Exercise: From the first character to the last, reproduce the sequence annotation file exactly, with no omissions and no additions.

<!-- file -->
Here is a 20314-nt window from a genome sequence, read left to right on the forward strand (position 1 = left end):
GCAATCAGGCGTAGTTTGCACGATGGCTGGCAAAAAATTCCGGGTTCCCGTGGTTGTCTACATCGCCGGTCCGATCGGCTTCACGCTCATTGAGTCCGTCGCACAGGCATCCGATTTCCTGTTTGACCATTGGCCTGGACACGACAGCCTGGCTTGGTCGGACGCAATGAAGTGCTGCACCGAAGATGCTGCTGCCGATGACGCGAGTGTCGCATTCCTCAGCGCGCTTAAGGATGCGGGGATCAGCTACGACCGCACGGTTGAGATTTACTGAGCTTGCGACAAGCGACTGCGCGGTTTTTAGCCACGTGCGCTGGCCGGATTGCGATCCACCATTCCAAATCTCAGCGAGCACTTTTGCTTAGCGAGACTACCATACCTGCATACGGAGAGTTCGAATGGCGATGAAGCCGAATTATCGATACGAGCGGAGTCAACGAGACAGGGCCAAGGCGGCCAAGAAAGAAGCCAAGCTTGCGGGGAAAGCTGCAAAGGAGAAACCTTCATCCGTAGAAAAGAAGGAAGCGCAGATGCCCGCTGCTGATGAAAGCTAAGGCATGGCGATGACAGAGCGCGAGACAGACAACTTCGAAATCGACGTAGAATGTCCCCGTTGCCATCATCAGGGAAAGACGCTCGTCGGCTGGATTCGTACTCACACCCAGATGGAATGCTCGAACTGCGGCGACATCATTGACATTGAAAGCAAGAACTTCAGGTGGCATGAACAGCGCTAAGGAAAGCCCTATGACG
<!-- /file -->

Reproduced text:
Here is a 20314-nt window from a genome sequence, read left to right on the forward strand (position 1 = left end):
GCAATCAGGCGTAGTTTGCACGATGGCTGGCAAAAAATTCCGGGTTCCCGTGGTTGTCTACATCGCCGGTCCGATCGGCTTCACGCTCATTGAGTCCGTCGCACAGGCATCCGATTTCCTGTTTGACCATTGGCCTGGACACGACAGCCTGGCTTGGTCGGACGCAATGAAGTGCTGCACCGAAGATGCTGCTGCCGATGACGCGAGTGTCGCATTCCTCAGCGCGCTTAAGGATGCGGGGATCAGCTACGACCGCACGGTTGAGATTTACTGAGCTTGCGACAAGCGACTGCGCGGTTTTTAGCCACGTGCGCTGGCCGGATTGCGATCCACCATTCCAAATCTCAGCGAGCACTTTTGCTTAGCGAGACTACCATACCTGCATACGGAGAGTTCGAATGGCGATGAAGCCGAATTATCGATACGAGCGGAGTCAACGAGACAGGGCCAAGGCGGCCAAGAAAGAAGCCAAGCTTGCGGGGAAAGCTGCAAAGGAGAAACCTTCATCCGTAGAAAAGAAGGAAGCGCAGATGCCCGCTGCTGATGAAAGCTAAGGCATGGCGATGACAGAGCGCGAGACAGACAACTTCGAAATCGACGTAGAATGTCCCCGTTGCCATCATCAGGGAAAGACGCTCGTCGGCTGGATTCGTACTCACACCCAGATGGAATGCTCGAACTGCGGCGACATCATTGACATTGAAAGCAAGAACTTCAGGTGGCATGAACAGCGCTAAGGAAAGCCCTATGACG